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Michael Casswell - Pro Concepts Season 4 - Part 7: Pentatonic Hybrids

Lesson Notes

** As featured in issue 40 **

Hi everyone. This Pro Concepts I thought we could explore what is possible if we mix together the major and minor pentatonic shapes creating a pentatonic hybrid scale. There will be many occasions where you shouldn't be mixing the major and minor sound, but you would be surprised how often you actually can, and how often it sounds very musical. It's a concept that seems simple when you talk about it, but is much harder to pull off convincingly and impressively.

The big clue will be that major 3rd and your ear. I have heard many times a guitarist playing a minor pentatonic over a major or dominant sounding Blues sequence, which is rarely a good sound and simply shows the player as inexperienced, or lacking in musicality.

I am also often very surprised how the minor pentatonic scale gets years of practice and use, but the major pentatonic can often be an afterthought. Both major and minor shapes and their relative positions on the neck should become second nature, to the point where you don't have to think about it, almost like it is simply autopilot for your hands. This is easily achievable, because we are dealing with just five shapes that slot together like a jigsaw. It just takes a little applied time management and practice. Once you feel you are on top of the minor shapes and how they are placed on the guitar neck, all you have to do is play those shapes three frets lower to get your major pentatonics. They all slot together the same way, it's just three frets lower than it was. If you are more of a theory person than a 'shapes on the neck' person, then knowing your relative major and minor keys will also speed the process up.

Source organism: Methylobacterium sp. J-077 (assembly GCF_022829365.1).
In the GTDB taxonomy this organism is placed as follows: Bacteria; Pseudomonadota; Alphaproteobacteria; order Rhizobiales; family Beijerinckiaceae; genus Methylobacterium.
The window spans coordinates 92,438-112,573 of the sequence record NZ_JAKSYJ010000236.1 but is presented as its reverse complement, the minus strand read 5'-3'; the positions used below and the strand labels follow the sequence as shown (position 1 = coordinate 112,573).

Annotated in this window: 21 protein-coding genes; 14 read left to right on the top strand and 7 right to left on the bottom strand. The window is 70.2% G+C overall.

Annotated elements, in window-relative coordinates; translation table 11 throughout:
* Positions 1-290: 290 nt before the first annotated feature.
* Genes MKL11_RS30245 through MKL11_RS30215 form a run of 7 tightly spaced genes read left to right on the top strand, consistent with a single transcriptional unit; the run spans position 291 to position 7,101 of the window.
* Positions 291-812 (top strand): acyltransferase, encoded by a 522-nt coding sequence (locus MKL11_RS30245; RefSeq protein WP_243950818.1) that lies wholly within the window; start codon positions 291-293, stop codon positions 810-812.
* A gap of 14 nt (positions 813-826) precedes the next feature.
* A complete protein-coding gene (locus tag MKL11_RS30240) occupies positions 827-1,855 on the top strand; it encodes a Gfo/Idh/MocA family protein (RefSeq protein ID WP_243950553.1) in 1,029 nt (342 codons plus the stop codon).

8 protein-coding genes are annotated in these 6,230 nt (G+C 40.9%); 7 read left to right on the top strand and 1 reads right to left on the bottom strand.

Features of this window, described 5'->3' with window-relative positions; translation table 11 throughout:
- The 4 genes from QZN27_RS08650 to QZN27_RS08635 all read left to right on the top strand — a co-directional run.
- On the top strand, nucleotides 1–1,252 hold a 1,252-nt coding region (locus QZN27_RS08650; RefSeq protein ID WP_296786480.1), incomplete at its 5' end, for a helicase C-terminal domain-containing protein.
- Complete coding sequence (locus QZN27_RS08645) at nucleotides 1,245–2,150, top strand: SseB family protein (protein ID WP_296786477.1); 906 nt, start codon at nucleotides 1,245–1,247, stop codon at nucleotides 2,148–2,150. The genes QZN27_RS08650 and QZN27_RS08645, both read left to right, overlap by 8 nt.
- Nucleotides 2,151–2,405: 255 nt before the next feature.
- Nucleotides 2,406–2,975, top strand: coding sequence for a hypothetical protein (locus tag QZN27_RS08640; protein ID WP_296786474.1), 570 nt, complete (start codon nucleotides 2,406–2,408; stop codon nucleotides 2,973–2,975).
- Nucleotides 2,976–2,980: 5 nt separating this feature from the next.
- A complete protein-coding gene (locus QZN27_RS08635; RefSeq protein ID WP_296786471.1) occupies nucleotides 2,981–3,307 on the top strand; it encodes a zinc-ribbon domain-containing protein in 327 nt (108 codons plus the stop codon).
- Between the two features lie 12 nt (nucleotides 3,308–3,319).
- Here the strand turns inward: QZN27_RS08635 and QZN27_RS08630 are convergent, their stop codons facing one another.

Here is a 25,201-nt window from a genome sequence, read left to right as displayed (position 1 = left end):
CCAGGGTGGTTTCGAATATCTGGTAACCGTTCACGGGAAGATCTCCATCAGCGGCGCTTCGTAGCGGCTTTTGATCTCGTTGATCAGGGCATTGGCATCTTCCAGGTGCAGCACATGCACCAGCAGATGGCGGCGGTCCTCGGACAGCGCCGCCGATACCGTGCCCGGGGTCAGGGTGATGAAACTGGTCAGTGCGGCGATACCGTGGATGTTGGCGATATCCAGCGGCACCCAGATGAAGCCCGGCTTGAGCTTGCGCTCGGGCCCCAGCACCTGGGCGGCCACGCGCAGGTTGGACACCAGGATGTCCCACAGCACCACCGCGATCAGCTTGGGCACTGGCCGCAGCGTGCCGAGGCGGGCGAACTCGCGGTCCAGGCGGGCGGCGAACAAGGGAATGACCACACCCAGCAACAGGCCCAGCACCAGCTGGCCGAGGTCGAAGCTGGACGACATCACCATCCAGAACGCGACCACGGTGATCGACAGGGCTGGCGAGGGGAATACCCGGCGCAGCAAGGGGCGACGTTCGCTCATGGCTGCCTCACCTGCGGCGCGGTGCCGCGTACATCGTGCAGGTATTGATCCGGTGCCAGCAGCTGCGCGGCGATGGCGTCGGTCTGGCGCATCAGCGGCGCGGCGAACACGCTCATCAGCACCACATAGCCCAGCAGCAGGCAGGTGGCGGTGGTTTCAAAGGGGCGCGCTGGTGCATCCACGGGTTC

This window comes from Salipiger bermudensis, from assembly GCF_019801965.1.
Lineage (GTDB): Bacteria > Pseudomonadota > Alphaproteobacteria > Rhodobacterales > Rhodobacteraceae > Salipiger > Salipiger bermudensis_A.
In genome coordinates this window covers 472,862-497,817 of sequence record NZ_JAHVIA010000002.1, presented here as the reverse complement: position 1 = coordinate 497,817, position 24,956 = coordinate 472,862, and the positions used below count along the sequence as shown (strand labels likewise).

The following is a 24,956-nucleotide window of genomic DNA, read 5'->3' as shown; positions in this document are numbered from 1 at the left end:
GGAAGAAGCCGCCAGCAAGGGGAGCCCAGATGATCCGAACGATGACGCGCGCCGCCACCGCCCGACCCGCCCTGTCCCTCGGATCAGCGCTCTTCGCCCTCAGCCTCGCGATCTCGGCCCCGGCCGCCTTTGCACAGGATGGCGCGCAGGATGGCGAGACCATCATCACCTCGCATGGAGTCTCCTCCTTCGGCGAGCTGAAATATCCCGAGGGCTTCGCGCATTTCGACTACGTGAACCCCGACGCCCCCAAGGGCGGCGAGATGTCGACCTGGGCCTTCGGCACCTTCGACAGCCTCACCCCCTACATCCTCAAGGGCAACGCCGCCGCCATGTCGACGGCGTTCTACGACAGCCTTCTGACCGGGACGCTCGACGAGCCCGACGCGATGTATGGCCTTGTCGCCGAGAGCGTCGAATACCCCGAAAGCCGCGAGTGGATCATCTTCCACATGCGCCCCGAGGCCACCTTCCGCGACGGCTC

For instance, if you have learnt a position one A minor pentatonic at the 5th fret, and you know that A minor and C major are brother and sister, then that same position one pentatonic shape at the 5th gives you your C major pentatonic, but your root note or key centre has moved from the top E 5th fret for A minor, to the top E 8th fret C major, but the actual shape you are playing is exactly the same. If you are reading this and it still sounds like an alien language, then you need to sit down with someone that can explain and show this to you face to face, because you need to nail this concept very early on in your playing development. The sooner pentatonics major and minor in every key becomes as easy as breathing, the sooner you can develop as an improvising player ready to move on to three notes per string shapes and modal thinking. But the humble pentatonic is first on the list.

As I have said, there are many musical scenarios where you can interweave both major and minor shapes, and there are some great Blues players out there that have this as standard tool to improvise in the Blues and Rock genres. Eric, SRV, BB, Jimi, Joe Bonamassa, Jeff Beck all spring to mind and all have been doing it all their long careers (those that are still with us anyway). It also is very common in Country and Funk. It's a big colour to have in your playing and worth putting in the effort to work out how at any point on the neck, major and minor shape super impose over each other creating a hybrid pentatonic, although obviously penta means five, so we can't still strictly call it a pentatonic any more. Whatever you want to call it, it sounds cool.

I could have spent the filmed tutorial running through every position of each hybrid shape, but those sort of lessons are soulless and dull, so I thought it might be more fun to show you some runs that I put together combining major and minor shapes in the key of A. You are all intelligent people and it won't take much effort to work out your options at each position. You really do have to know the major and minor shapes inside out though, otherwise you'll end up guessing at it and sounding strange rather than cool!

So just to clarify, in this tutorial, we are going to combine both A major and A minor pentatonic shapes, to see what we can come up with in terms of some runs and licks. Even if you don't get the theory behind this, I hope you enjoy some of the ideas I put together.


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